All while this is happening, the pastor’s personal assistant and the official church decorator, Donna, decides to divorce her husband, who is also a faithful member of the church.  I’m not sure of the details, but the rumors are that they hadn’t been happy for years and were waiting for both of their kids to grow up and leave home before they split.

I have no real evidence of this, but it’s my opinion that the pastor and Donna might have been/currently are having an affair.  One night (several years ago) at a youth function in the gym, I was showing a guy from another church around the facility.  He asked to see the sanctuary of the church, so I took him through the back door to the platform.  The pastor was sitting at the piano, playing softly, while Donna was sitting on the piano bench by his side with her stocking feet up on the bench and her arms curled around her legs.  The lights in the sanctuary were low.  As soon as I walked in, I felt like I had invaded a special moment.  I let the guy look around and quickly ushered him out.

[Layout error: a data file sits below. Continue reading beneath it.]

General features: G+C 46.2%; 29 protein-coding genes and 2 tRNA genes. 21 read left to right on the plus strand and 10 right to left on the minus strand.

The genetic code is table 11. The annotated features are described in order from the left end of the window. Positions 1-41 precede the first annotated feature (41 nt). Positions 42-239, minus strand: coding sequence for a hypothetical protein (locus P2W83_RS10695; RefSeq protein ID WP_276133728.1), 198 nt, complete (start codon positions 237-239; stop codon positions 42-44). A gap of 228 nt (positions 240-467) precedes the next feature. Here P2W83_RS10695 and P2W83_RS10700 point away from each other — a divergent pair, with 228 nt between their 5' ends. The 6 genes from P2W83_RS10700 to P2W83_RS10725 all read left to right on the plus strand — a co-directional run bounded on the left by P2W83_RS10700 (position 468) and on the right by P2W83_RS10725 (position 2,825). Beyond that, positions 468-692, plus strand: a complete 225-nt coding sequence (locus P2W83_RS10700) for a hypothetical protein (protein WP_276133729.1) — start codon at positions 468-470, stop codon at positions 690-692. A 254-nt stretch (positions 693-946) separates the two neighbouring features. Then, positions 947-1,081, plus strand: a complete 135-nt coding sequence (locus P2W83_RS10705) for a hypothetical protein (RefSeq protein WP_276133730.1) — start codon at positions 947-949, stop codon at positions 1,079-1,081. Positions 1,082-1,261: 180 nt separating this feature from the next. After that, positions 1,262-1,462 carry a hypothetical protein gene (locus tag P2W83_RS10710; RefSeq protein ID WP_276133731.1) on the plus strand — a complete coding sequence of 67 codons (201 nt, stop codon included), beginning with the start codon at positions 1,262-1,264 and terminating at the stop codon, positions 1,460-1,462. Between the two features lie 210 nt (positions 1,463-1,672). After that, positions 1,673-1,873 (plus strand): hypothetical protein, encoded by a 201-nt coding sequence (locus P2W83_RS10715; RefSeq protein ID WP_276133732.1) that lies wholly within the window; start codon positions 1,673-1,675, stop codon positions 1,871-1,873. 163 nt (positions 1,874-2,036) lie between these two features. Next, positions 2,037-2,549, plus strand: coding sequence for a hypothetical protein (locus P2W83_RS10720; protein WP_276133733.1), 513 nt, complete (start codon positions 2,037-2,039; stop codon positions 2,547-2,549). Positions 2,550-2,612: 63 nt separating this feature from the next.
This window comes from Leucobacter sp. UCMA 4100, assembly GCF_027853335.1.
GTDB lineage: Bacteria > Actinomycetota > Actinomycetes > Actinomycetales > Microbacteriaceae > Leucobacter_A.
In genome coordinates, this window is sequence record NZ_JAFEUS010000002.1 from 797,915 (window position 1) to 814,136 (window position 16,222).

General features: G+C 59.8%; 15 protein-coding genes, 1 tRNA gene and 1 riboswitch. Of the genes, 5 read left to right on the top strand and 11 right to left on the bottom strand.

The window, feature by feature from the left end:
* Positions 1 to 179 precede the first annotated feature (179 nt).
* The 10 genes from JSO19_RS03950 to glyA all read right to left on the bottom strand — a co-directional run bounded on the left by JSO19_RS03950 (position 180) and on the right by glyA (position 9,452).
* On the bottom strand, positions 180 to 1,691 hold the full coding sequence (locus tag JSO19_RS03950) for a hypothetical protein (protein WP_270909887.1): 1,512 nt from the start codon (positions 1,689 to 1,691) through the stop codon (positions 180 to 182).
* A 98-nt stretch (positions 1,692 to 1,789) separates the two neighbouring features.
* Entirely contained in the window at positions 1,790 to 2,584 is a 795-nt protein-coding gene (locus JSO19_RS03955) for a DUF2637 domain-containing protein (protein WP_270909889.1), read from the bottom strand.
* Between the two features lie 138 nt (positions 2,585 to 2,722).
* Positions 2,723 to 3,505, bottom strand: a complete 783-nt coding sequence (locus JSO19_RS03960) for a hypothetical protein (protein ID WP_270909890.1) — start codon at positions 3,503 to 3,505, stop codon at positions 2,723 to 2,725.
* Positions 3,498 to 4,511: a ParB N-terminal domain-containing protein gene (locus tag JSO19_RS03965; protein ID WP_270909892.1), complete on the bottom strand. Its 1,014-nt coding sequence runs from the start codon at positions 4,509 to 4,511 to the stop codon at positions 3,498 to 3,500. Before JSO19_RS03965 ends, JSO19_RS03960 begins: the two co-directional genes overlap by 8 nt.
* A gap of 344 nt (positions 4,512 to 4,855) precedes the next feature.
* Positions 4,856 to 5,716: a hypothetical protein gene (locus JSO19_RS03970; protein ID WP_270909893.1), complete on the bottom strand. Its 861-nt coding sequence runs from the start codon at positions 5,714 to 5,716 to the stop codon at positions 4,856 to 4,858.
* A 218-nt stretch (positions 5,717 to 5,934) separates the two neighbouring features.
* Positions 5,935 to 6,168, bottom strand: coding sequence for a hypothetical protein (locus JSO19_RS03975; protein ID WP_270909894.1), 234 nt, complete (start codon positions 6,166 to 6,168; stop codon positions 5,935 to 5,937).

Donna was still married to Mark at the time.  It wasn’t until after I left the church that they divorced.  I don’t know the current situation with Donna, except that she is still a very central figure to the happenings at the church.  However, I do know about her husband, Mark.

After the divorce, Mark married Kerri.  Kerri had previously been married to Brian, who has been the bass guitar player for the church since before I was going there.  Brian apparently had some alcoholic issues so he and Kerri divorced, then remarried, then divorced again.  And now Kerri is married to Mark.